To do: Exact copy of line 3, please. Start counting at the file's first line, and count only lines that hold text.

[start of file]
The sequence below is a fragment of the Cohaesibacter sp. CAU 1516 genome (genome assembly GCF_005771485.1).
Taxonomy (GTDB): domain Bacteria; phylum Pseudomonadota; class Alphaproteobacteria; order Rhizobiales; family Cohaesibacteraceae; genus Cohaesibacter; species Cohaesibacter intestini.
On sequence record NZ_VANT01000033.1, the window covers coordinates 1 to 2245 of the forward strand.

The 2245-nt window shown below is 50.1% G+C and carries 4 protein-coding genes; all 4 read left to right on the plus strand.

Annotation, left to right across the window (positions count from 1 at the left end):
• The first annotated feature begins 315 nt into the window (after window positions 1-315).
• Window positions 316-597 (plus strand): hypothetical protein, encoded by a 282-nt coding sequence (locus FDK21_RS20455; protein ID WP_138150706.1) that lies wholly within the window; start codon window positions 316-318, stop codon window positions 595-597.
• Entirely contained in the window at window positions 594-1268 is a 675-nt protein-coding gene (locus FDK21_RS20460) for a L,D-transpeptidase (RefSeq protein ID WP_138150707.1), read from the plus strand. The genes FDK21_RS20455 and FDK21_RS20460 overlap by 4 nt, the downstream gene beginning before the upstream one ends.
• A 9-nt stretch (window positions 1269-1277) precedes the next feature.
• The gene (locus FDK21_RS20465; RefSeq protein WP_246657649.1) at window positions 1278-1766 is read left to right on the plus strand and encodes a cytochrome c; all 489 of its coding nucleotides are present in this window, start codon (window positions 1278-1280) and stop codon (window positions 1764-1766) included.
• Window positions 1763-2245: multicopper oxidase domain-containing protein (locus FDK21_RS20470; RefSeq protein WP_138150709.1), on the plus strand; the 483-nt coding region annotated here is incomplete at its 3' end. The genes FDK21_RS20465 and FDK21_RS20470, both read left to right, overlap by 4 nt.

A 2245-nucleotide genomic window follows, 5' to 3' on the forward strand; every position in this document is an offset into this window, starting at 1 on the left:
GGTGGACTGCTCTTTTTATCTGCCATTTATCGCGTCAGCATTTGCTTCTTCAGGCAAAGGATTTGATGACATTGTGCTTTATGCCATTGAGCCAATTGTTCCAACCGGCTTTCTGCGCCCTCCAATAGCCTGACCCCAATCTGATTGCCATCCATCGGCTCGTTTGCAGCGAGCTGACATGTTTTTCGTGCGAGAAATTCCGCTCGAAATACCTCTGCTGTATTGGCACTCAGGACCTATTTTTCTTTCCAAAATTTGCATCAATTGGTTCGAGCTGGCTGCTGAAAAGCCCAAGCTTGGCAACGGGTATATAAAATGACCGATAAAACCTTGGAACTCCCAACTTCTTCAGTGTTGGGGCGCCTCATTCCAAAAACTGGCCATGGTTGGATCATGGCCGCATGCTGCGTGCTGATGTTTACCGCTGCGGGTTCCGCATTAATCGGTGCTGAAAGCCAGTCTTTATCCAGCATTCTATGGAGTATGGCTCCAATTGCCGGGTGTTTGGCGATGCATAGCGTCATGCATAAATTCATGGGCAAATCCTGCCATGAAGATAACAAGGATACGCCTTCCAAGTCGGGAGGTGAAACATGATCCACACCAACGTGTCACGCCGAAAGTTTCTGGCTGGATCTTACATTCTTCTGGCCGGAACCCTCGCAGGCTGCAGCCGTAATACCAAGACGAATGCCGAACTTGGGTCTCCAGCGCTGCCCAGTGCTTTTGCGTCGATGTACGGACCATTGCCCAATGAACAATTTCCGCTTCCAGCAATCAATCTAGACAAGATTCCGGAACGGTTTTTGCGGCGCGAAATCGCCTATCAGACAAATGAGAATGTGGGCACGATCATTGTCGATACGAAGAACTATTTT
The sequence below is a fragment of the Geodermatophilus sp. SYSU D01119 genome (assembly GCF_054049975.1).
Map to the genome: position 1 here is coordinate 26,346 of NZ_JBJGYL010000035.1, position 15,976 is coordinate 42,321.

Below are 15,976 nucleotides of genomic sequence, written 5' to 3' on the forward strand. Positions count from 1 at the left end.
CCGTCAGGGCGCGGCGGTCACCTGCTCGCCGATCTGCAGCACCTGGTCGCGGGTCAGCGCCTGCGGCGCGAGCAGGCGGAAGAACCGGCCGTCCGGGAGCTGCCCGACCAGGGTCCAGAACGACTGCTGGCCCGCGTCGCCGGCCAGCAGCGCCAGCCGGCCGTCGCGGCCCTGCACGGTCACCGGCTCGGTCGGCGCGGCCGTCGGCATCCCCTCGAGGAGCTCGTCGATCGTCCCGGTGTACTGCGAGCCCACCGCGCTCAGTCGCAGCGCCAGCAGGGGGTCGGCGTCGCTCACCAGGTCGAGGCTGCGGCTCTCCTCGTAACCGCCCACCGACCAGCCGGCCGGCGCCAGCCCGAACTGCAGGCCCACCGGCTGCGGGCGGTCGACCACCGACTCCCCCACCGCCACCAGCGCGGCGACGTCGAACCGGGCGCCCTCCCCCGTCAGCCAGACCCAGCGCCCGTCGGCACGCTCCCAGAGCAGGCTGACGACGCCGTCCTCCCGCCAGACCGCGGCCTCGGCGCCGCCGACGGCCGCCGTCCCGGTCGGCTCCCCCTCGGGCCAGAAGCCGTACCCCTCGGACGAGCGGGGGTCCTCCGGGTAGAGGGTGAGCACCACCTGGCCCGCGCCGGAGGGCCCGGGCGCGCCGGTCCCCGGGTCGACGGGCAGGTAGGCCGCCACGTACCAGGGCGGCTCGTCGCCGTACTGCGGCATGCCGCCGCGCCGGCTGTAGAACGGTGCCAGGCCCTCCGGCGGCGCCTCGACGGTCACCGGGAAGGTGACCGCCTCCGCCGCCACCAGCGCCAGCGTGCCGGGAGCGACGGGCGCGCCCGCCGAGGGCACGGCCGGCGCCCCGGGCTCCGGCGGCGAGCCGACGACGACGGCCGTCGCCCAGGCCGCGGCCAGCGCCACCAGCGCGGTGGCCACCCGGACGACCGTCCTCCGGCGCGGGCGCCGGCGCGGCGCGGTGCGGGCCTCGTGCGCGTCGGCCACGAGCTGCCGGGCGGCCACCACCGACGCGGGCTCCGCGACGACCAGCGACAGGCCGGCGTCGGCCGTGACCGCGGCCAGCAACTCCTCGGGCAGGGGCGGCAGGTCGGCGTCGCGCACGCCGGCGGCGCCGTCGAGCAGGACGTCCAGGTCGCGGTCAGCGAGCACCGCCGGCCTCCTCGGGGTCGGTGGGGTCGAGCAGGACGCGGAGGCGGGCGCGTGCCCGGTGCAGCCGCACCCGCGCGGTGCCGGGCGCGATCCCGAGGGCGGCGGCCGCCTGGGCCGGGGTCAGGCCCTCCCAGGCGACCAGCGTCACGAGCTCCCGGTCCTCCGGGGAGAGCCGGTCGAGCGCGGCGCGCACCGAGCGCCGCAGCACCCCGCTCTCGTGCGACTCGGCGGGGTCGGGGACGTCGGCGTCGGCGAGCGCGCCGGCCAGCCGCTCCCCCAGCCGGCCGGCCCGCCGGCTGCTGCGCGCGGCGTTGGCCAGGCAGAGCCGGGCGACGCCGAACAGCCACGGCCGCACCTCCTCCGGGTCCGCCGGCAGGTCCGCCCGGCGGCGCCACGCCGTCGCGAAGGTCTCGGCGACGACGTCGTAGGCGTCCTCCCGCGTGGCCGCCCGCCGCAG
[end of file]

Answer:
On sequence record NZ_VANT01000033.1, the window covers coordinates 1 to 2245 of the forward strand.